The week before many local schools start is traditionally a slow one for live music in Houston. Not many folks are venturing out when school supplies need to be bought, apparently. But for those without kids or in need of blowing off steam before a new school year (ahem, teachers), there are a few options to get what you need, including a massive lawn show at White Oak Music Hall (see below).
CultureMap's biggest, best, and most notable shows of the week include:
Pedro the Lion
Revered indie singer-songwriter David Bazan gained a dedicated base of fans following the early beginnings of his project Pedro of Lion, starting off as a Christian artist, before embracing a more adventurous indie sound. 1998's It's Hard to Find a Friend, was widely considered a classic upon it's release, it's quieter, low-fi production striking a chord among emo fans and alt-rockers alike.
After three more well-received albums, including the fantastic Achilles' Heel in 2004, Bazan embarked on a solo career, never achieving those same heights. Thankfully, Pedro the Lion's back with this year's aptly-titled Phoenix, much to the delight of old fans and new. They'll be joined on stage by MewithoutYou, another cult fave with Christian roots.
Pedro the Lion and Mewithoutyou co-headline at White Oak Music Hall, located at 2915 N. Main St., on Tuesday, August 13. The Interrupters, Dreamers, and Bikini Trill open. Tickets start at $24, plus fees. Doors open at 7 pm.
Social Distortion and Flogging Molly
One of the hardest-working acts in the business, punk band Social Distortion has been a going concern for over 40 years, led by the indomitable Mike Ness, the gravel-voiced, tattooed singer-guitarist that has seen the ups-and-downs of the music industry and drug addiction, and somehow still keeps mounting huge tours. First gaining massive popularity in the '90s with the wave of California punk acts taking over airwaves, Social D — a band whose sounds are built on melodies of the Clash mixed with Americana storytelling — continues to put on great shows even if the band's output has been spotty.
Los Angeles act Flogging Molly has also steadily built a following on tireless touring, incorporating Celtic instruments and folk-rock into its punk ethos, much in the same vein of The Pogues. Tales of late, hazy nights and the working class endeared them to fans outside of their Irish sounds all the way back to their thrilling 2000 debut, Swagger, and their hit single, "Drunken Lullabies."
Social Distortion and Flogging Molly co-headline Revention Music Center, located at 520 Texas Ave., on Wednesday, August 14. The Devil Makes Three and Le Butcherettes open. Tickets start at $49.50, plus fees. Doors open at 5:30 pm.
CultureMap recommends: Lyle Lovett and His Large Band at Smart Financial
Anyone who witnessed Lyle Lovett opening for George Strait during the largest show in NRG Stadium history knows the Houston-born musician has tremendous talent. He never sold a lot of records compared to his counterparts, but it was apparent from his classic debut, self-titled album that he would push country into new, forward-thinking directions with notes of Americana, R&B, and gospel, something that was sorely needed in a genre that relied on tradition to top the charts.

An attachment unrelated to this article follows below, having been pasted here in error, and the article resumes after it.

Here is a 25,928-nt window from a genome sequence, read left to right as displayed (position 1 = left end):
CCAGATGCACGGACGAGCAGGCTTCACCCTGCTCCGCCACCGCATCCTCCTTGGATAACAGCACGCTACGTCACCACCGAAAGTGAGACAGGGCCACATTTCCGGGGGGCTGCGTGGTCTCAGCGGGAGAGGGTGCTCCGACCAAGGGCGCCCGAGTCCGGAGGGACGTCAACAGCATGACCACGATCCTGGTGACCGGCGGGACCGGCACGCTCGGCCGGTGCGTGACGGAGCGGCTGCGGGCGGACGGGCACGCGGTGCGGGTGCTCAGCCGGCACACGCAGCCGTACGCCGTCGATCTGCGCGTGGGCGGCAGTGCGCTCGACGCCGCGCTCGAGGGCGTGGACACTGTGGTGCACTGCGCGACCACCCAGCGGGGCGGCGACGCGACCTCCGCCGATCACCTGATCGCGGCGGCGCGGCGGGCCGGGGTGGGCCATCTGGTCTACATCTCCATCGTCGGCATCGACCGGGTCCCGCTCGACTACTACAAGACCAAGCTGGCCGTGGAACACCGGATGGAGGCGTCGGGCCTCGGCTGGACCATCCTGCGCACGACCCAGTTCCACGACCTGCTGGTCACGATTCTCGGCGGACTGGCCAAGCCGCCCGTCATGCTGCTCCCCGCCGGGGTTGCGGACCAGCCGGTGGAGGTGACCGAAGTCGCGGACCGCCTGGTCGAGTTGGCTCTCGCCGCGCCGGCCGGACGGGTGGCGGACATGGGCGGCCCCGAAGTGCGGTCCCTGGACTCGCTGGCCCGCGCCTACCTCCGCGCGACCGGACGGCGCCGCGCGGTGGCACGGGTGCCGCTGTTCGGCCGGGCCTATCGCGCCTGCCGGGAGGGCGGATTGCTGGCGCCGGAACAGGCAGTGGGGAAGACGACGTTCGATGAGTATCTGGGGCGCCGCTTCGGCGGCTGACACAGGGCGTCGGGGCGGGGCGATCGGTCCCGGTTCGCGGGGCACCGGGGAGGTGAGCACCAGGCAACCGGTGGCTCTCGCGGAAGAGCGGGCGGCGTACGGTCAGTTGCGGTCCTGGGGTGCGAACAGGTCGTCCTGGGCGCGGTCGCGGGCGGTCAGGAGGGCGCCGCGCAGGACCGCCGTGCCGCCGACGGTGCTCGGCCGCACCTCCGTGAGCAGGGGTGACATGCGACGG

He has been recognized for his ingenuity with four Grammy awards and the respect of the finest songwriters in the game. In an over-commercialized industry, that amounts for something. His latest album is his 2017 Greatest Hits collection. Expect to hear a lot of those when he makes his debut at Smart Financial Centre at Sugar Land.
Lyle Lovett and His Large Band perform the Smart Financial Centre at Sugar Land, located at 18111 Lexington Blvd. in Sugar Land, on Wednesday, August 14. Tickets start at $59.50, plus fees. Show starts at 8 pm.
CultureMap show of the week: Vampire Weekend at White Oak Music Lawn
Somewhere along the way, Vampire Weekend, those men of popped Polo collars, sweet melodies, and Afro-inspired rhythms, became one of the biggest bands in the world. Right out of the gate with their 2008 self-titled debut, the New York-based band was herald by music press as the next great hope for indie music, and it immediately catapulted them near the top of festival bills and theater-sized shows around the world.
Two follow-ups, 2010's Contra and 2013's Modern Vampires of the City maintained their status as the kings of the indie circuit. But the sameness of their sound led the band to take a break and one member, Rostam Batmanglij, to depart to pursue a successful production and solo career. When they reemerged this year with the hyped Father of the Bride, it featured new sounds, including the Madchester-house influenced lead track "Harmony Hall," the Ezra Koenig-led band all the much better for it. Make no mistake: this will be one of the biggest shows of the summer.
Vampire Weekend plays the White Oak Music Hall lawn, located at 2915 N. Main St., on Saturday, August 17. Special guests Christone "Kingfish" Ingram opens. Tickets start at $79.50, plus fees. Gates open at 6:30 pm.
We're questioning the decision why anyone would book a show featuring the 15-year-old phenom that won America's Got Talent the day before school starts, robbing much of the audience the opportunity but nonetheless, the show must go on for Grace VanderWaal, who rolls into town behind a new, more mature sounding single, "Waste My Time," and more skills in her ukulele-playing pinkie finger than most people do in their entire body.
Her run as a 12-year-old on the Simon Cowell-led reality competition remains one of the high watermarks in this often low-tread form of television and we dare anyone to get through a recap of her coming out party without the use of a Kleenex.
Grace VanderWaal is at Warehouse Live, located at 813 St. Emanuel St., on Sunday, August 18. Jade Johnson opens. Tickets start at $28.50, plus fees. Doors open at 8 pm.